Regulations, both federal and state, surrounding Earned Wage Access providers are continuing to evolve. Fintech startups saw the growing need to allow employees early access to their earned wages and, of course, make money in the process. Many Fintech companies charge a ‘nominal fee’ to allow employees immediate access to their earned wages. They argue the nominal fee is far less than Payday Loan fees that would yield a triple-digit annual percentage rate (APR).
In December 2020, the Consumer Financial Protection Bureau (CFPB) released an advisory opinion concluding Earned Wage Access providers do not involve the offering or extension of credit under the Truth in Lending Act (Reg Z) if they meet the following characteristics:
- Funds advanced to the employee may not exceed the employee’s accrued cash value of wages earned up to the date of the transaction. In other words, access can only be for wages earned, and not on future wages.
- The employee is not charged any fees including opening an account, delivery of funds, or use fees.
- The provider is repaid for the advance only through an employer-facilitated payroll deduction from the employee’s next paycheck. No more than one additional attempt to obtain the funds is possible if the first attempt fails.
- The provider cannot have recourse, direct or indirect, to employees for payment. No debt collection activities are possible.
- The creditworthiness of employees cannot be taken into consideration when offering the advance transaction, including obtaining or reviewing an employee’s credit report or credit score.
There are currently eight states experimenting with legislation: New Jersey, New York, North and South Carolina, Georgia, Utah, Nevada, and California. Most are like the CFPB opinion especially regarding the inability to charge fees to the employee.
Is offering Earned Wage Access worth it?
In the competition for today’s labor, the company with the best pay and benefits usually wins. Many companies offer medical insurance and paid time off, but other benefits could separate them from other employers. In a recent payroll survey, 62% of employees indicate alternative pay frequencies or options would make a difference in their decision to accept a job offer.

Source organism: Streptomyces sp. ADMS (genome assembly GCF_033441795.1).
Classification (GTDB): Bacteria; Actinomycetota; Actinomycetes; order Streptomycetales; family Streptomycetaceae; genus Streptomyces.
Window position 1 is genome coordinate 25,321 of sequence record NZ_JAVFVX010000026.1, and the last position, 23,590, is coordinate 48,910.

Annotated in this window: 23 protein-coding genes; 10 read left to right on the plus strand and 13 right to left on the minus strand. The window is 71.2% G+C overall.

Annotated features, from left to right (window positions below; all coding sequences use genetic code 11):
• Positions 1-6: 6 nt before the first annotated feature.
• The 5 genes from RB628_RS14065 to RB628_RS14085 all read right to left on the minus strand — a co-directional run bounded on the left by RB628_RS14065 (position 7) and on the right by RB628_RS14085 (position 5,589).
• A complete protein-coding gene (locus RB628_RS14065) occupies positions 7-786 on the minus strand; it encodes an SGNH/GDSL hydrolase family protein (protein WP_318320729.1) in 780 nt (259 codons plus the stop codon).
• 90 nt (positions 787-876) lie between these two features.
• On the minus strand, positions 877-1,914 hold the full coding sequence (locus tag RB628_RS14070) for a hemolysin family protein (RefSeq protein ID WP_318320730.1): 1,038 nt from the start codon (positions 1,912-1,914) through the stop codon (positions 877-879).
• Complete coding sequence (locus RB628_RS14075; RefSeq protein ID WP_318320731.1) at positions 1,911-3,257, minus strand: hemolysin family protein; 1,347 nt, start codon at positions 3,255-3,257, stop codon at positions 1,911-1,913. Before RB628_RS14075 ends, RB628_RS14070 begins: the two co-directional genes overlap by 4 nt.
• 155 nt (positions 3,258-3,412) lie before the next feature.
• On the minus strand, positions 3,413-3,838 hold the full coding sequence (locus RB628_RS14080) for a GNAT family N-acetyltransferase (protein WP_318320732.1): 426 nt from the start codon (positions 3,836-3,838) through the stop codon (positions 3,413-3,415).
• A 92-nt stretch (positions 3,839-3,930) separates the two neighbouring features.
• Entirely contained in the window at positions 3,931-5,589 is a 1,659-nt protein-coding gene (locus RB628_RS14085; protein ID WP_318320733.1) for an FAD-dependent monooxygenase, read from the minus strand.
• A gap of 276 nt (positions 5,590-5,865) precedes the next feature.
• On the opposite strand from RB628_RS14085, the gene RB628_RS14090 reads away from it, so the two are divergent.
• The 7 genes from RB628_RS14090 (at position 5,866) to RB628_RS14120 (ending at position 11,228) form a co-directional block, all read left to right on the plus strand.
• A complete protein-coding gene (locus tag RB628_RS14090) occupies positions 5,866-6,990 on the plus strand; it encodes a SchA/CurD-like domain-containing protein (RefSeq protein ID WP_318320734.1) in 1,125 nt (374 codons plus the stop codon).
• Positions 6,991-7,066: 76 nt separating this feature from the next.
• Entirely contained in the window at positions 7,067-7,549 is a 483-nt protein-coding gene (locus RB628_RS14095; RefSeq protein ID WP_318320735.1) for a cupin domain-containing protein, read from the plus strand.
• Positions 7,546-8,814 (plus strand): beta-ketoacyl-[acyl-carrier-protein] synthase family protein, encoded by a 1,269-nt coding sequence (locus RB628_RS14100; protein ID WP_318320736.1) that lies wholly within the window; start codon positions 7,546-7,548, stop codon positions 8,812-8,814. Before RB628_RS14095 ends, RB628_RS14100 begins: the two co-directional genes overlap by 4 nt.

According to a recent survey of U.S. workers, 73% state financial stress as the most significant source of stress in their life. Earned Wage Access providers can help employees, especially in an emergency, get access to wages they have already earned.
The FDIC reports over 7 Million U.S. Households are unbanked or underbanked. This means no one in the household has a checking or savings account at a bank or credit union. Unbanked/underbanked rates are higher among Black, Hispanic, American Indian, Alaska Native, and disabled households at three times the national average.
Providing Earned Wage Access allows your company to be an Employer of Choice.
What should employers look for in an Earned Wage Access provider?
Employers should look for the following in an Earned Wage Access provider:
- Ensure the provider does not charge employees fees for opening an account, wage advances, or transfers
- Certify the provider is backed by a federally regulated brand network
- Ensure the provider integrates seamlessly with your time and attendance system to track earned wages at the end of their daily shift
- Offering an earned wage access service should provide no undue burden on your payroll department
- You should always check with a legal team to ensure that the provider follows all federal and state regulations
How Can We Help
Pay on Demand offers all the elements employers should have in an Earned Wage Access provider at no cost to your employees or your company. For more information about Pay on Demand, contact Time Equipment Company at firstname.lastname@example.org or 800-997-8463.
*This document simplifies complex information as it is understood by Time Equipment Company. It is not to be taken as legal advice. The guidelines are consistently changing. For further information, please visit consumerfinance.gov.